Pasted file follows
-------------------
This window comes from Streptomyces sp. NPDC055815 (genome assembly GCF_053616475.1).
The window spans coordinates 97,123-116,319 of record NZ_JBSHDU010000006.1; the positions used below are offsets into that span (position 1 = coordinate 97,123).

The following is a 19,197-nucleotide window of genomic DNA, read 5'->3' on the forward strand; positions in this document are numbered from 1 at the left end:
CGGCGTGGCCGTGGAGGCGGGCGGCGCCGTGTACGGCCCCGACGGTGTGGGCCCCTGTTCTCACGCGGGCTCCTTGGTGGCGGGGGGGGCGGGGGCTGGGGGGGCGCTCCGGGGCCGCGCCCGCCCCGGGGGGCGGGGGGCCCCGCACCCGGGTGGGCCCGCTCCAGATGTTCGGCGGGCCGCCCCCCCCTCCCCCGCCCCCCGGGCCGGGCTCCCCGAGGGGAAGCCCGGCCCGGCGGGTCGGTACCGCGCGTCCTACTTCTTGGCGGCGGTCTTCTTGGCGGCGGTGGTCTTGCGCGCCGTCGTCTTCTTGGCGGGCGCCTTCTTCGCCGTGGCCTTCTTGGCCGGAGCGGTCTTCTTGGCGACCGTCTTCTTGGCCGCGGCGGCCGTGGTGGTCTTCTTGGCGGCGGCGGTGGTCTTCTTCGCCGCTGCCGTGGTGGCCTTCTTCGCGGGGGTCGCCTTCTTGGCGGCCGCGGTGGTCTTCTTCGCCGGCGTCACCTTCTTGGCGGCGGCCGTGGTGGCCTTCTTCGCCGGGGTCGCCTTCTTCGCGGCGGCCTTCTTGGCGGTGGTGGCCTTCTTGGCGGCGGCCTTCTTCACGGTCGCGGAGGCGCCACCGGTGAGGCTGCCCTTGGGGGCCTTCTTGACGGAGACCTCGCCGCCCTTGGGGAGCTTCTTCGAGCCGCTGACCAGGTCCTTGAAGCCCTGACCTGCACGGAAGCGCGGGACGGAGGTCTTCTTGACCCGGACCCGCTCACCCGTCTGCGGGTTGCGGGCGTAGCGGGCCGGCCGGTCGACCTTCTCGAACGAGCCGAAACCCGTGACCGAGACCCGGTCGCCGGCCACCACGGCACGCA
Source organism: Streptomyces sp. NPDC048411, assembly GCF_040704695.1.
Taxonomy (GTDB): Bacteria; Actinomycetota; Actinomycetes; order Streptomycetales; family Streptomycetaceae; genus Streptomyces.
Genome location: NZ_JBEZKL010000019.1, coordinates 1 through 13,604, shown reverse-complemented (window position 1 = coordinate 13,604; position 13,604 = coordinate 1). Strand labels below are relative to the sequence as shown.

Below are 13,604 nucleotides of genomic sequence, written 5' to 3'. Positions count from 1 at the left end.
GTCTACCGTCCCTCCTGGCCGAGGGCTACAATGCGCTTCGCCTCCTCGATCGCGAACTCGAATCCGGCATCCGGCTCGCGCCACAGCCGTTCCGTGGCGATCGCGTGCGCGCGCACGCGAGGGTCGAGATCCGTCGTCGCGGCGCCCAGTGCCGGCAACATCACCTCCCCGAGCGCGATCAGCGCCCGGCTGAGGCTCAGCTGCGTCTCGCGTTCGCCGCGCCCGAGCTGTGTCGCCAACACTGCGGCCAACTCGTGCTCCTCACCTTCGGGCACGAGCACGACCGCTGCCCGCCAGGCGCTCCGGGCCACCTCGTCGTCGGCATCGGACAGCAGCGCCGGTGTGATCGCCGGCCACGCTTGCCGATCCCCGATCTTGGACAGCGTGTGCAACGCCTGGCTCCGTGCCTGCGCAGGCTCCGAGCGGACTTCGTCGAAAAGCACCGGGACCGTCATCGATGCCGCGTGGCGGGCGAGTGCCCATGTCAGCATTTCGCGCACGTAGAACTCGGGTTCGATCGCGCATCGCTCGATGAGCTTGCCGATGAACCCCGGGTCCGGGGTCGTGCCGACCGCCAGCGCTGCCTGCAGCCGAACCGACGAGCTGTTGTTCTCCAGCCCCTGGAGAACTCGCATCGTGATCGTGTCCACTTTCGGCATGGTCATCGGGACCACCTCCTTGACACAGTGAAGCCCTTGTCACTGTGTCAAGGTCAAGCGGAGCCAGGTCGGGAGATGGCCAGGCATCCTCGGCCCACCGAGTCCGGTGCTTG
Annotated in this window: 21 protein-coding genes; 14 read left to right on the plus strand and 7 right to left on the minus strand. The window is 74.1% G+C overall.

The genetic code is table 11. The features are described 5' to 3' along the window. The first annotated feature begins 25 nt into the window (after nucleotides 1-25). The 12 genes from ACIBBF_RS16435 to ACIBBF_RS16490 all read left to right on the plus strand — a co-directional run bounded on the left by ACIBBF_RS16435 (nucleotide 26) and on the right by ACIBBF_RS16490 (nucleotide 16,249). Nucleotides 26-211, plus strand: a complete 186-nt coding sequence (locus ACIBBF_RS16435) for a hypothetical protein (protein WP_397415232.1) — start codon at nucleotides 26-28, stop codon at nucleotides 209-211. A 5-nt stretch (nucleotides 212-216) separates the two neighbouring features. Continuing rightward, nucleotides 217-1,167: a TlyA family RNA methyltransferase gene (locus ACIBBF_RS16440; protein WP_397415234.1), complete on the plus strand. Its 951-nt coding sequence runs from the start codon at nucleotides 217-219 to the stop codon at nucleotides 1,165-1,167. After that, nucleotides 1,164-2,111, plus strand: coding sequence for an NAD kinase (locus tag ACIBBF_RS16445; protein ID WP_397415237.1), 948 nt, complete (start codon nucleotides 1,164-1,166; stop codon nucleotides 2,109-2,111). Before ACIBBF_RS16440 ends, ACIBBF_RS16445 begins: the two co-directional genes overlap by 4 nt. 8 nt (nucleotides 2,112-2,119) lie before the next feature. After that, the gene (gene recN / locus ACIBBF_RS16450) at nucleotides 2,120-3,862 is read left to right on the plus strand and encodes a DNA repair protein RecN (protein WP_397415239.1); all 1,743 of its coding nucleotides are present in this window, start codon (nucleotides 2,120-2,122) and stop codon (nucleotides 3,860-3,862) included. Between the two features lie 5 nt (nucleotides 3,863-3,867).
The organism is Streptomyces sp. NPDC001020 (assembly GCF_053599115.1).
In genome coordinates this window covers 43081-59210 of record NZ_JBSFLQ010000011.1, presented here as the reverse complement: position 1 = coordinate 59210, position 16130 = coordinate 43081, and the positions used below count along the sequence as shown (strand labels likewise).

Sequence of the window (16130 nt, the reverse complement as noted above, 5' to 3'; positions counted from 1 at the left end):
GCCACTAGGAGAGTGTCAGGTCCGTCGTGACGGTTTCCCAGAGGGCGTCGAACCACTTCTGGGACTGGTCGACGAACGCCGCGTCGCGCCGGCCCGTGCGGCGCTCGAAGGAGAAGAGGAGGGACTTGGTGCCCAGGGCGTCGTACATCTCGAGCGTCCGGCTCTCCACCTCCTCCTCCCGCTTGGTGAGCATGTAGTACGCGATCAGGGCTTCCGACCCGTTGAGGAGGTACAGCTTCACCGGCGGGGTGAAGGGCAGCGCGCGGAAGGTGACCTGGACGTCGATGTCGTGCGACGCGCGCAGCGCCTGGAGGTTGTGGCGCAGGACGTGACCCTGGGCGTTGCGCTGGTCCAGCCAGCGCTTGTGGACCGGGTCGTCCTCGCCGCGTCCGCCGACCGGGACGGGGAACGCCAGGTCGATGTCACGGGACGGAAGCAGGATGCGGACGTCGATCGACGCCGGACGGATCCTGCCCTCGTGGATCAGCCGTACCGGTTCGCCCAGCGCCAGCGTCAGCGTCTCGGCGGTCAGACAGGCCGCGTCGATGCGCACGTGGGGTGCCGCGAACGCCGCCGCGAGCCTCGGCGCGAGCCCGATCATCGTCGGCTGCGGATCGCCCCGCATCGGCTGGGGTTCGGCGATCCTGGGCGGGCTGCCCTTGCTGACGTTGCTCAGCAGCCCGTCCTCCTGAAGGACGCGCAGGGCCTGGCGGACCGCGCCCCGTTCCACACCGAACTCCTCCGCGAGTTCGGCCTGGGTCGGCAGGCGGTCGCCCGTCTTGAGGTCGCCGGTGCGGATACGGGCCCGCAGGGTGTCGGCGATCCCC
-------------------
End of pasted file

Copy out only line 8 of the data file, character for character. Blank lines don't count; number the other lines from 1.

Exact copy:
Below are 13,604 nucleotides of genomic sequence, written 5' to 3'. Positions count from 1 at the left end.